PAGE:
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Tuesday, 13 December 2011

Employment for the disabled – a fresh look at one aspect

I’m all for integration within the workplace but it is not always practical and the issues go far further than a few ramps and PIR operated doors.
The one thing most employers want is reliability.  There is an amount of work to get through in the day and they need to know that the requisite number of people will be available to complete it on time.  The trouble is that many disabilities are unpredictable – the intensity varies and there is no way of knowing when it will start and when it will subside.  It’s not that some form of work is not possible; it just has to be arranged around the disability – maybe totally.
The solution requires a much more open-minded approach that considers not just the design of the workplace, but the design of the work itself.    Modern technology offers all sorts of imaginative and flexible solutions, working at home (WAH) being an obvious example.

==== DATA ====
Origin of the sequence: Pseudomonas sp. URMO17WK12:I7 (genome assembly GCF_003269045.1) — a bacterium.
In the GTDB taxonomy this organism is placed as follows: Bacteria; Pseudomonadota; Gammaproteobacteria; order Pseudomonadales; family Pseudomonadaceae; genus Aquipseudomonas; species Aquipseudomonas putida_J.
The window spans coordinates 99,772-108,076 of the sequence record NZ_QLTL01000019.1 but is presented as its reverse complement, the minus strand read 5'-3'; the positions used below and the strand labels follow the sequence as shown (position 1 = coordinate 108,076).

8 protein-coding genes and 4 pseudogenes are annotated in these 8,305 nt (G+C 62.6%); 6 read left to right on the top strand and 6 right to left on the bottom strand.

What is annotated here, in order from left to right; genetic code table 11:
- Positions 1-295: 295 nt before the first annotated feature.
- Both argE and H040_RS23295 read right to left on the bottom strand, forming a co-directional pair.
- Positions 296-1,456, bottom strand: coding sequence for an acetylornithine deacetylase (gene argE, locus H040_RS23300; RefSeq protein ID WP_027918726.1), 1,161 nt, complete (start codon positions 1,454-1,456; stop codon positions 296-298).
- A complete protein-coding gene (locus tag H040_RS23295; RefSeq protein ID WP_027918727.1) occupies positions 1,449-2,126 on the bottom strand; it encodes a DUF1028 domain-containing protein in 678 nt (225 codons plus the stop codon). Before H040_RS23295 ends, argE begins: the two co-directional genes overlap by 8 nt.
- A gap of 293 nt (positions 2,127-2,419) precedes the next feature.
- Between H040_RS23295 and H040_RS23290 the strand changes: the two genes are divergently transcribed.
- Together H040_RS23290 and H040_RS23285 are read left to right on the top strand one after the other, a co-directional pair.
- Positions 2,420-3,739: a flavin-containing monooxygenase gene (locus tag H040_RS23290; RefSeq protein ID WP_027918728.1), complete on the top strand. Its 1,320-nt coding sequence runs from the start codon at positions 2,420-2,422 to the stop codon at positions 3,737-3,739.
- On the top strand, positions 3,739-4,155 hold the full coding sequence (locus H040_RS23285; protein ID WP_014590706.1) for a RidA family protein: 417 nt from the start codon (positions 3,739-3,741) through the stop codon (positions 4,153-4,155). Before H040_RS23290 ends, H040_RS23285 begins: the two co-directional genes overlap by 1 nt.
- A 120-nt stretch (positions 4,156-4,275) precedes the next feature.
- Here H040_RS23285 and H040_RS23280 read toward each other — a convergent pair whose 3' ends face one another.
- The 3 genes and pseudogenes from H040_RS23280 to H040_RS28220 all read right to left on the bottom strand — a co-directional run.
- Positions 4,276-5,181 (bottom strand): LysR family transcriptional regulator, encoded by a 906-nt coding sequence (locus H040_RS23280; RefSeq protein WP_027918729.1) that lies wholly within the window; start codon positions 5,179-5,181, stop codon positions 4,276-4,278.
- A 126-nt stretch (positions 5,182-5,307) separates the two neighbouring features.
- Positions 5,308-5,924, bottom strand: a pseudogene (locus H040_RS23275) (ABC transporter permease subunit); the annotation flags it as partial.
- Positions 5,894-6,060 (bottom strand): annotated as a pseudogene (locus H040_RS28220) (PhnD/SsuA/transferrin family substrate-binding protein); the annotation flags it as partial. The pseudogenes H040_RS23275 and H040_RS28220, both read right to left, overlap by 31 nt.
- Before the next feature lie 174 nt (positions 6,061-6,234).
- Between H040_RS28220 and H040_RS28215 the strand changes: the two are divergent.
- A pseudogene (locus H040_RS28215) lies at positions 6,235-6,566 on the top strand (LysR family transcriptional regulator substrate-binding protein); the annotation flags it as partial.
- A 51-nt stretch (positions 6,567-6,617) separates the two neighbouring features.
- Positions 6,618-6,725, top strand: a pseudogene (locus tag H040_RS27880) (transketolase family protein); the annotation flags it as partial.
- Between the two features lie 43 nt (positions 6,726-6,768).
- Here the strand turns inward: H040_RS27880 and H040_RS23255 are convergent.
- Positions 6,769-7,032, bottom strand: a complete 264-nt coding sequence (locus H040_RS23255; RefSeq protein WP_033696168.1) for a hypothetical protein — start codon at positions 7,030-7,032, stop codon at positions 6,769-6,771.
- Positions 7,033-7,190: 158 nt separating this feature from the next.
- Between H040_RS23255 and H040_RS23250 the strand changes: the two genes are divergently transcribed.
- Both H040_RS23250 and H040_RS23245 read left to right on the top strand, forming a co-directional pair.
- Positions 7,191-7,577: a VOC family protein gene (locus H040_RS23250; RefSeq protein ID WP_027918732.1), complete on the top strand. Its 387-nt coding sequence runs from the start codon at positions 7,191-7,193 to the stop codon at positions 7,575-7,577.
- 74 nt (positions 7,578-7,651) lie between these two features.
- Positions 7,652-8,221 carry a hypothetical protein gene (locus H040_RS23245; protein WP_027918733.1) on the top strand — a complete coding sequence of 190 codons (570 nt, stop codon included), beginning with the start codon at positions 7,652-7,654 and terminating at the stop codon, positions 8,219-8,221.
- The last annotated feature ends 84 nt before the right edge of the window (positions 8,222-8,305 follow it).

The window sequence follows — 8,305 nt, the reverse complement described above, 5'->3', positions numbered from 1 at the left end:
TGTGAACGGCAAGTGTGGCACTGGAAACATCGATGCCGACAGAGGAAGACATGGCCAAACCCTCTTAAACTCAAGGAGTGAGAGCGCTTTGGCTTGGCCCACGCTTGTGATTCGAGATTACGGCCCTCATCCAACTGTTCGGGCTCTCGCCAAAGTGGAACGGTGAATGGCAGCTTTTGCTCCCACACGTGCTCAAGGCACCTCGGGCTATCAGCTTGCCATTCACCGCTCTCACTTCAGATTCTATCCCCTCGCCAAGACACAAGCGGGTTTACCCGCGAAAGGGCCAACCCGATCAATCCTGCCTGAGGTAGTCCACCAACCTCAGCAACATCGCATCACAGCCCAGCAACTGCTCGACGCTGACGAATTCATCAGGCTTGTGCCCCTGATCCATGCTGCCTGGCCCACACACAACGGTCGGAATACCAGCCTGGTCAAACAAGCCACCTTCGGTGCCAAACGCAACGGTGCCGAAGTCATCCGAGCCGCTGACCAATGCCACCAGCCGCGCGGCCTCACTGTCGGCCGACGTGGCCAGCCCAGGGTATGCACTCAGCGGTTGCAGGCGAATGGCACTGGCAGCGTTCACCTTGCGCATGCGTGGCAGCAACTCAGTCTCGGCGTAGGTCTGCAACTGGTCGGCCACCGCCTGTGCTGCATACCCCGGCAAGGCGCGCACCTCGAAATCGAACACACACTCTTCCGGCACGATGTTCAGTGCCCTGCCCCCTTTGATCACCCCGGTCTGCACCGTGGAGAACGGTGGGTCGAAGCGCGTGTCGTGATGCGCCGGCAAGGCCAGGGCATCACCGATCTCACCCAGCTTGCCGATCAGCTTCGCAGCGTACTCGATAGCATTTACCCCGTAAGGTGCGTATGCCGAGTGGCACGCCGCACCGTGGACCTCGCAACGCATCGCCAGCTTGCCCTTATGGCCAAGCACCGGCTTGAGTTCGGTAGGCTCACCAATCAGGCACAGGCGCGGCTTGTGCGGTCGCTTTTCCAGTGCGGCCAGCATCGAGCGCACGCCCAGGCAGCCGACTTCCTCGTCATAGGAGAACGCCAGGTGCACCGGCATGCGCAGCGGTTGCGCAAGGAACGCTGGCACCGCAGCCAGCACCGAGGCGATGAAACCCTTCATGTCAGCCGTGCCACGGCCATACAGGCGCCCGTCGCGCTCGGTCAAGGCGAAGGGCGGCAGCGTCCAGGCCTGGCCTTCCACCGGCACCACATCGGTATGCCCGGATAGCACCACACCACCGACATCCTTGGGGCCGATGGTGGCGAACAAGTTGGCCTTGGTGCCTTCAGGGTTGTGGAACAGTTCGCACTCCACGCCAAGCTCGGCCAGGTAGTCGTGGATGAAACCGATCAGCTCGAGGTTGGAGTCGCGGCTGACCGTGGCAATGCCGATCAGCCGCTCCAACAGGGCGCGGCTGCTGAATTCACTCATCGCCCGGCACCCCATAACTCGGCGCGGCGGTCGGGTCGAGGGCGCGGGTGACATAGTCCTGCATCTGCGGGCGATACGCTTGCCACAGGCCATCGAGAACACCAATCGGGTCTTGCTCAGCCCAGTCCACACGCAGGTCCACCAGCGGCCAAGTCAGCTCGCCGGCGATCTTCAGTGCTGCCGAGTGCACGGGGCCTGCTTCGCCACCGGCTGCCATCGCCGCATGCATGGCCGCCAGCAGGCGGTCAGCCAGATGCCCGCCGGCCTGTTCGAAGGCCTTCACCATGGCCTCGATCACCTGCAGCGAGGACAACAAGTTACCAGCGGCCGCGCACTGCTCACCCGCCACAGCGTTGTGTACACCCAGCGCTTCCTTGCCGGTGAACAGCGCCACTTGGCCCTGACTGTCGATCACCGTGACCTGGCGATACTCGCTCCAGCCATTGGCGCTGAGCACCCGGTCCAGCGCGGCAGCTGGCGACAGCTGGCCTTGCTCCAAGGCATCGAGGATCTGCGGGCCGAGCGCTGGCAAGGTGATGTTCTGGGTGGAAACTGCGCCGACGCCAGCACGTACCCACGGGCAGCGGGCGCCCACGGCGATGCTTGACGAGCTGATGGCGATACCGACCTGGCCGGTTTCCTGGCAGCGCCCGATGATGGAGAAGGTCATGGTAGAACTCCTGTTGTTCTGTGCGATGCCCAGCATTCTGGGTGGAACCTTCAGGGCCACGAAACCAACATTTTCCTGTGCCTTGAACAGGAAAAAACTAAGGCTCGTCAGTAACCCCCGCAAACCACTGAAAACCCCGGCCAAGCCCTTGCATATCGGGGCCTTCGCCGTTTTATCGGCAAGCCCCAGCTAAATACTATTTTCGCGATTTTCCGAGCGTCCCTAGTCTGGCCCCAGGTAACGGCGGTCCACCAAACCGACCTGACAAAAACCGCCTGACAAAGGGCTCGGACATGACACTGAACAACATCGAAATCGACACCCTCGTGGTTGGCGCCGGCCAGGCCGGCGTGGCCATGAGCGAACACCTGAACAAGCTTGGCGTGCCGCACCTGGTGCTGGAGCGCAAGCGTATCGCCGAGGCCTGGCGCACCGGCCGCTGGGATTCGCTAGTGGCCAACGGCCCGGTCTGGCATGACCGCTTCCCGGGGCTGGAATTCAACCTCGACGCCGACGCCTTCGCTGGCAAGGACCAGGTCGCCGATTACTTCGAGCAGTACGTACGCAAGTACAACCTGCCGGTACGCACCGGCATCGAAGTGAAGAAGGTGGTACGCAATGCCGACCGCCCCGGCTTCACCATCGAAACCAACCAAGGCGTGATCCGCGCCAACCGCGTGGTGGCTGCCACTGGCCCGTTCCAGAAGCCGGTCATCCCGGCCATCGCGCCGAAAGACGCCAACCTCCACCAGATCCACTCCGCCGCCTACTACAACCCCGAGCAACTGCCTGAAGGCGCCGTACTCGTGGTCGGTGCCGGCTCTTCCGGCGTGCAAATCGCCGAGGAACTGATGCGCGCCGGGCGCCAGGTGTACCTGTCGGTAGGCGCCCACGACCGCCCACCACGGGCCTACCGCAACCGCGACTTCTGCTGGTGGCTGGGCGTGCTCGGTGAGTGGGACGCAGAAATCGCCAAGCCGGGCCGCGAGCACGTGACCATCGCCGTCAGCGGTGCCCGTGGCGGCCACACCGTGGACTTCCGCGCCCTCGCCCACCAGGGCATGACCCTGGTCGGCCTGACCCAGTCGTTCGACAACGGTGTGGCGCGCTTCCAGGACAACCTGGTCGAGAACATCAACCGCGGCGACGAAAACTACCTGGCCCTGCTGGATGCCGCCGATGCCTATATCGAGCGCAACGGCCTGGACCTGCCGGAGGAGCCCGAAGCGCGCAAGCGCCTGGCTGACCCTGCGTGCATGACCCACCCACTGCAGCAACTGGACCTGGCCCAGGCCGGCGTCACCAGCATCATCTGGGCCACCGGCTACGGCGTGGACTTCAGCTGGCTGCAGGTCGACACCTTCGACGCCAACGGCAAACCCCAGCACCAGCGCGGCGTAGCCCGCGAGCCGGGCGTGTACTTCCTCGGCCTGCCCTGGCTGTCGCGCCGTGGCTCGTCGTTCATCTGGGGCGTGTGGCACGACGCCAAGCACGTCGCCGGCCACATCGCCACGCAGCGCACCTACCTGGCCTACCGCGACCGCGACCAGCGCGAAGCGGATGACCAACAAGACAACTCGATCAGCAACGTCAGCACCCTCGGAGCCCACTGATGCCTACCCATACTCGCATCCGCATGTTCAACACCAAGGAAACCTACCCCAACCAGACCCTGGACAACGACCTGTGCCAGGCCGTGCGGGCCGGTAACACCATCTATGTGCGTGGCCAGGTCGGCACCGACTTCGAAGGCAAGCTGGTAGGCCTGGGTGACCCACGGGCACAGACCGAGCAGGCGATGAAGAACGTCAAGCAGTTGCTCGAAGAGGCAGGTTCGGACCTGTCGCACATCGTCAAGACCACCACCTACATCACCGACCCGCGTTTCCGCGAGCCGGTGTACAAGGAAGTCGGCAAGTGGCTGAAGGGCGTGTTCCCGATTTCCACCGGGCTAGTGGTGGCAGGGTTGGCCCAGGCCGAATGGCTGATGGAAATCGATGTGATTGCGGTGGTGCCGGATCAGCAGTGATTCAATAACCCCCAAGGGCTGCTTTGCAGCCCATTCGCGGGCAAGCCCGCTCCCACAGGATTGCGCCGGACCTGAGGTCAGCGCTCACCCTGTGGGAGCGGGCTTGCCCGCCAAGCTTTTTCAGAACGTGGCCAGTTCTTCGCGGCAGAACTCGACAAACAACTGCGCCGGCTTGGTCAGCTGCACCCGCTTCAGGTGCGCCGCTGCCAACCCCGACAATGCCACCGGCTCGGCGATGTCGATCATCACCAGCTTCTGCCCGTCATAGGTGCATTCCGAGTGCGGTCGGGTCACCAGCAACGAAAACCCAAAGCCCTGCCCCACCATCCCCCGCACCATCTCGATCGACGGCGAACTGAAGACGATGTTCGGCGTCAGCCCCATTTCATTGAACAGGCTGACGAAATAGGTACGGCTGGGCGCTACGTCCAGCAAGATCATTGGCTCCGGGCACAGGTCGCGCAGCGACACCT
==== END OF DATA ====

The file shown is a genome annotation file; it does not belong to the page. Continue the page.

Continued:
Our local council has decided its offices are largely uninhabitable and something new is needed.  There is an unavoidable gap when there is simply not enough office accommodation available and they have been surprised at how easy WAH has been to organise and their fears over control & productivity have turned out to be ill-founded.
Although it rather contravened the “integration” objective, Remploy had a place within all of this, but sadly the Government seems to have decided it will not continue.  Organisations like this are not an admission of defeat, but a recognition of reality – that with the best will in the world, some disabilities are impossible to integrate – I for one would find it hard to work alongside someone with extreme Tourette’s .
Ignoring the fact that there are currently no jobs available for anyone, the Government’s attitude is narrow-minded and unrealistic to say the least.  It ignores the flexibility needed and relies exclusively on the assumption that anti-discrimination legislation is both comprehensive in addressing all of the issues (which it is not) and has been universally adopted by employers regardless of industry and size (which it has not).
We will undoubtedly soon be faced with another failed initiative, a huge amount of wasted expenditure and much head-scratching before another initiative is conceived, which unless it defines the issues correctly, will also be doomed to follow the same path.

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